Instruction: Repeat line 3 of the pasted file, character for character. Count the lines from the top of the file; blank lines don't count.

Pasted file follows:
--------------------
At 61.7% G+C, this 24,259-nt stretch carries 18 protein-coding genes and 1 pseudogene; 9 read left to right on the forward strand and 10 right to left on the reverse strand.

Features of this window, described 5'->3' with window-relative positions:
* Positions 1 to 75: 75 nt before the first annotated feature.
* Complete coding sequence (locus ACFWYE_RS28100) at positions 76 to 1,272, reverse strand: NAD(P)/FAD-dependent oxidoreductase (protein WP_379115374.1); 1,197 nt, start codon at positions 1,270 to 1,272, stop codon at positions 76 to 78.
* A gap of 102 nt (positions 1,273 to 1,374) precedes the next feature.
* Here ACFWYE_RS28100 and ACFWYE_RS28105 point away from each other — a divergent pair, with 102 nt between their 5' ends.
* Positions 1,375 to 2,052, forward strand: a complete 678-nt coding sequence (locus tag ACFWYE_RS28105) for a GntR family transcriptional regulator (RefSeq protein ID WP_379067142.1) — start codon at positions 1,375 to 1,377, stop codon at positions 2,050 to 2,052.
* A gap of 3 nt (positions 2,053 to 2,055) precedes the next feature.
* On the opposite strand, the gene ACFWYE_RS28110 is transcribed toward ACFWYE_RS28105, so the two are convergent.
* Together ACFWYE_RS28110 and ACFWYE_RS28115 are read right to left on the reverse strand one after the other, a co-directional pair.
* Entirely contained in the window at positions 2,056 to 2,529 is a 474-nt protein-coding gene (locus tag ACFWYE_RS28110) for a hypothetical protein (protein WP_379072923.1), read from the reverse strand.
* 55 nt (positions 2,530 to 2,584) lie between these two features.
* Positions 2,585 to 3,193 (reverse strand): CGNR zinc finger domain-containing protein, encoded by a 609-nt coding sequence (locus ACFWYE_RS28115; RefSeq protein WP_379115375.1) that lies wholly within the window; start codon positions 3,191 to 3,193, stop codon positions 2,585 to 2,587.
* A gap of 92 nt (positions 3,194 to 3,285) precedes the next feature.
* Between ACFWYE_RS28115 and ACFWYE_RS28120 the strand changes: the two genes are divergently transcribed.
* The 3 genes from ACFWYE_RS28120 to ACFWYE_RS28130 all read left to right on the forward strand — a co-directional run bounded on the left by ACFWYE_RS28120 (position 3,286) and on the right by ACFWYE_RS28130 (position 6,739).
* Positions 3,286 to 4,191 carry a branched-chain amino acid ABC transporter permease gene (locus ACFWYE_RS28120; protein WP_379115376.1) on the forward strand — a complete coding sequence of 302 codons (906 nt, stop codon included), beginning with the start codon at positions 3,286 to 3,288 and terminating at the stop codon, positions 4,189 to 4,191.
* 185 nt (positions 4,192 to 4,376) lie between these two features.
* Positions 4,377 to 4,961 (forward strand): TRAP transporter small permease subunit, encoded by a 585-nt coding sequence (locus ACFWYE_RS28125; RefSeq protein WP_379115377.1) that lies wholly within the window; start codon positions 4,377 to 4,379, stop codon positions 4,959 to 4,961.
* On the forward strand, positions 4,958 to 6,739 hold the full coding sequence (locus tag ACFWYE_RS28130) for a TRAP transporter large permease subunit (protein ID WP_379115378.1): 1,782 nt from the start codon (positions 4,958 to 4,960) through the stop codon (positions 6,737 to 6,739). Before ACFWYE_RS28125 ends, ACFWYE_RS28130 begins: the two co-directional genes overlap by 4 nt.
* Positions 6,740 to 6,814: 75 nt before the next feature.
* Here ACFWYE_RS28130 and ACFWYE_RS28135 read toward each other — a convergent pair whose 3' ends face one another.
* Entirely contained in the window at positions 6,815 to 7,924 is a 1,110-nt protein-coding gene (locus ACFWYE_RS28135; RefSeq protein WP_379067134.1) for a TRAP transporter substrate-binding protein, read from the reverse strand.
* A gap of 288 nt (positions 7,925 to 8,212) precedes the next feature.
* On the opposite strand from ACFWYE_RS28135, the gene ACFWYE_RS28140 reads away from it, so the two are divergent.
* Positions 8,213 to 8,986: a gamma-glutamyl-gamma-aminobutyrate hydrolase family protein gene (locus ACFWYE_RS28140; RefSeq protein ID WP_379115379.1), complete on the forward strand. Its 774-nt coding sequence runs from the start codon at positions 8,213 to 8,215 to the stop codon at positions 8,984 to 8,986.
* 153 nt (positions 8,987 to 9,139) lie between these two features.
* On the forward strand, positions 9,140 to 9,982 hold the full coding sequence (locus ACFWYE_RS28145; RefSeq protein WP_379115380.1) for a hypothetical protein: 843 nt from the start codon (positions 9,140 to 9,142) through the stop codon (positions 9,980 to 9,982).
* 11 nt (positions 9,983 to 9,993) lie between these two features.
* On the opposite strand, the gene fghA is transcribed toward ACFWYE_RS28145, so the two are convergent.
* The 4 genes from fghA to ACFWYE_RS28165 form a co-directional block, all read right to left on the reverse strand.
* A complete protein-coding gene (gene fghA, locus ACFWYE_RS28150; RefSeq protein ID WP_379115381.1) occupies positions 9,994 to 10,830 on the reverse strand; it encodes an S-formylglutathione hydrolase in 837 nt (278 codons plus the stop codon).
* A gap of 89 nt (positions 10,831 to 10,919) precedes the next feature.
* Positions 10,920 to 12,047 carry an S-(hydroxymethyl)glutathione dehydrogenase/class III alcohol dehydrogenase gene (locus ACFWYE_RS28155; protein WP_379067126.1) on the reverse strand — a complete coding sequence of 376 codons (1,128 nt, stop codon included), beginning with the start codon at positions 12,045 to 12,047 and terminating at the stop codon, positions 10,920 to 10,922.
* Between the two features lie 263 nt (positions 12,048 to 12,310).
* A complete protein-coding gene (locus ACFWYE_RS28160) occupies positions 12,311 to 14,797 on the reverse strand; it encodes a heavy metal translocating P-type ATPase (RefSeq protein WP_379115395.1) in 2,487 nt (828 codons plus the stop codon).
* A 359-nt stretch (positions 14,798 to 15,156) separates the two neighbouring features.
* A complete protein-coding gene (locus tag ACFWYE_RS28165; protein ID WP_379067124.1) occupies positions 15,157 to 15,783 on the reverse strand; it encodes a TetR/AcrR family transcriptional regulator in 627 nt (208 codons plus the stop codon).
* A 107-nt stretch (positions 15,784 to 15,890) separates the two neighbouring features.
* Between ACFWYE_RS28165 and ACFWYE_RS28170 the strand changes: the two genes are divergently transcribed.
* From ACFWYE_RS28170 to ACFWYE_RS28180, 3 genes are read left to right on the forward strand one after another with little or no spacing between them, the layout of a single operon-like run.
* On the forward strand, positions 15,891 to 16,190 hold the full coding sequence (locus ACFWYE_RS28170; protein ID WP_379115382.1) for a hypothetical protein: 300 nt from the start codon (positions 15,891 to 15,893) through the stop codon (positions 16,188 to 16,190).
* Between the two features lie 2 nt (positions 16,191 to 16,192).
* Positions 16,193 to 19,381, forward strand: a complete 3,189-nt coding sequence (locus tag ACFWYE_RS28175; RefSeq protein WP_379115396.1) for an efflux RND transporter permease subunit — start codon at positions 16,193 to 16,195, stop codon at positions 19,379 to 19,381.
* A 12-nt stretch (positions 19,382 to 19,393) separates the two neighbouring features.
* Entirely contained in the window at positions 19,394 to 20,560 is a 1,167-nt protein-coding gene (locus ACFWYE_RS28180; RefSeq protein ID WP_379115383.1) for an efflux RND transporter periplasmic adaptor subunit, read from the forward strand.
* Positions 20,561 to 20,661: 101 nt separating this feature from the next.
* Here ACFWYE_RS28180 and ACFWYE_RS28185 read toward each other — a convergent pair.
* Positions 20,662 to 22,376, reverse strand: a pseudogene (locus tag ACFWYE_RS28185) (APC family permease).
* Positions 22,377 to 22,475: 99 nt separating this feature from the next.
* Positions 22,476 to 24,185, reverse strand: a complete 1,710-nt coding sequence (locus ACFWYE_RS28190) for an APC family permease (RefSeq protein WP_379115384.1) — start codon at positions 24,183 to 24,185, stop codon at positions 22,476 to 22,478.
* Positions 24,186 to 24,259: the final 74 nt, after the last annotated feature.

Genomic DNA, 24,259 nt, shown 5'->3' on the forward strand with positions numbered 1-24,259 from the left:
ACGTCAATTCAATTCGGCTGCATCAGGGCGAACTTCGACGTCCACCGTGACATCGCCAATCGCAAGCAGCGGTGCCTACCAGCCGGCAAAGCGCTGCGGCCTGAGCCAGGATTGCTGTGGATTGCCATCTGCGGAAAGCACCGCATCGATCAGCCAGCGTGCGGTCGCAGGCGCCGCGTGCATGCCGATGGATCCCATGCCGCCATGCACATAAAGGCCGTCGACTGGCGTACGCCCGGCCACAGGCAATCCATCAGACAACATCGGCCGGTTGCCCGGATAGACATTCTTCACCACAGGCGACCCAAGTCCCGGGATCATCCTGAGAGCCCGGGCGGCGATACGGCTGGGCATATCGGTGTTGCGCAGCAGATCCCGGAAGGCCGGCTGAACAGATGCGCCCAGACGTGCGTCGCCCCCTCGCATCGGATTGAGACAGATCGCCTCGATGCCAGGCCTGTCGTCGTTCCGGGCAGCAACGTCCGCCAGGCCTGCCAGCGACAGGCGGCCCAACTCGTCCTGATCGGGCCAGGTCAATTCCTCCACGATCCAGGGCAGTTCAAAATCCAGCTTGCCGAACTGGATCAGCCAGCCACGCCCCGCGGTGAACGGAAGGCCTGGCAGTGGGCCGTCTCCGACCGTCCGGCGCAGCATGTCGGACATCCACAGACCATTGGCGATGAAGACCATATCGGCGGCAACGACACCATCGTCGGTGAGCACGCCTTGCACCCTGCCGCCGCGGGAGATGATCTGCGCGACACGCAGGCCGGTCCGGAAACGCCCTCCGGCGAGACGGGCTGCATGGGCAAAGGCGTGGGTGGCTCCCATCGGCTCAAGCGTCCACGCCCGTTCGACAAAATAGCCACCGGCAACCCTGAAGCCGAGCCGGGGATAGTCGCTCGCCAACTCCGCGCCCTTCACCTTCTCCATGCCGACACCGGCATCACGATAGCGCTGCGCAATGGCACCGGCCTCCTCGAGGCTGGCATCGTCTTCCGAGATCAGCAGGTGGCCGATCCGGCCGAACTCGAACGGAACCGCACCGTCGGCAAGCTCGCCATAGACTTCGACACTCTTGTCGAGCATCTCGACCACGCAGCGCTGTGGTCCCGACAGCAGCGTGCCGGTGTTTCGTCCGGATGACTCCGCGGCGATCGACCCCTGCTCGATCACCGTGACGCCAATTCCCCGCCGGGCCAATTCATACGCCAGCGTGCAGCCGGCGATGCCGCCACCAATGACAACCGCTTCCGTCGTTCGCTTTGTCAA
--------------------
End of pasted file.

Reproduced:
* Positions 1 to 75: 75 nt before the first annotated feature.